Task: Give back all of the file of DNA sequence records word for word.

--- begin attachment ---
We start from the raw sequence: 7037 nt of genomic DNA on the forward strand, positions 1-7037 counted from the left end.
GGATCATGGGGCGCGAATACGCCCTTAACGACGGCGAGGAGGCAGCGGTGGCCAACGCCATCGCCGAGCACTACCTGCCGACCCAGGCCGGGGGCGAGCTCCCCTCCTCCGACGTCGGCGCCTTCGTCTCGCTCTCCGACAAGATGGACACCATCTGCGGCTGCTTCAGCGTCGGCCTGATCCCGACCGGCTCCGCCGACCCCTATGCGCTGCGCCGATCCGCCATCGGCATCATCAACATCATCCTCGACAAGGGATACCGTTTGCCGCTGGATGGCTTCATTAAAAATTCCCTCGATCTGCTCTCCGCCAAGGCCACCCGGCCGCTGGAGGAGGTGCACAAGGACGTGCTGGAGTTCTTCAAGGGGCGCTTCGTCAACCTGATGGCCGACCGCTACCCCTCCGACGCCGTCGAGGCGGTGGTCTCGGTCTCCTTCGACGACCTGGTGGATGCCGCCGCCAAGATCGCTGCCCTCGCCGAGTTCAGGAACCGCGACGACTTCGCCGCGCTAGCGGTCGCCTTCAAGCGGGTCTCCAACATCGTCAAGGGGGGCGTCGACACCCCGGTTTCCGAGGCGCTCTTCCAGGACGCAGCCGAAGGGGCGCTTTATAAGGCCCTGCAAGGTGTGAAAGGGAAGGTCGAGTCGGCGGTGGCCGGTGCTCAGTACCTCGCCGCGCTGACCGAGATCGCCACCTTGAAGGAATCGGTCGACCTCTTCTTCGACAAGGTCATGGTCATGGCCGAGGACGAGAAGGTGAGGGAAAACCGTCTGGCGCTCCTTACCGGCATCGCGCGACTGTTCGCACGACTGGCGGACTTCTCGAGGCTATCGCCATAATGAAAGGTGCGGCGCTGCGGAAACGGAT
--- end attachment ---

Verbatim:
We start from the raw sequence: 7037 nt of genomic DNA on the forward strand, positions 1-7037 counted from the left end.
GGATCATGGGGCGCGAATACGCCCTTAACGACGGCGAGGAGGCAGCGGTGGCCAACGCCATCGCCGAGCACTACCTGCCGACCCAGGCCGGGGGCGAGCTCCCCTCCTCCGACGTCGGCGCCTTCGTCTCGCTCTCCGACAAGATGGACACCATCTGCGGCTGCTTCAGCGTCGGCCTGATCCCGACCGGCTCCGCCGACCCCTATGCGCTGCGCCGATCCGCCATCGGCATCATCAACATCATCCTCGACAAGGGATACCGTTTGCCGCTGGATGGCTTCATTAAAAATTCCCTCGATCTGCTCTCCGCCAAGGCCACCCGGCCGCTGGAGGAGGTGCACAAGGACGTGCTGGAGTTCTTCAAGGGGCGCTTCGTCAACCTGATGGCCGACCGCTACCCCTCCGACGCCGTCGAGGCGGTGGTCTCGGTCTCCTTCGACGACCTGGTGGATGCCGCCGCCAAGATCGCTGCCCTCGCCGAGTTCAGGAACCGCGACGACTTCGCCGCGCTAGCGGTCGCCTTCAAGCGGGTCTCCAACATCGTCAAGGGGGGCGTCGACACCCCGGTTTCCGAGGCGCTCTTCCAGGACGCAGCCGAAGGGGCGCTTTATAAGGCCCTGCAAGGTGTGAAAGGGAAGGTCGAGTCGGCGGTGGCCGGTGCTCAGTACCTCGCCGCGCTGACCGAGATCGCCACCTTGAAGGAATCGGTCGACCTCTTCTTCGACAAGGTCATGGTCATGGCCGAGGACGAGAAGGTGAGGGAAAACCGTCTGGCGCTCCTTACCGGCATCGCGCGACTGTTCGCACGACTGGCGGACTTCTCGAGGCTATCGCCATAATGAAAGGTGCGGCGCTGCGGAAACGGAT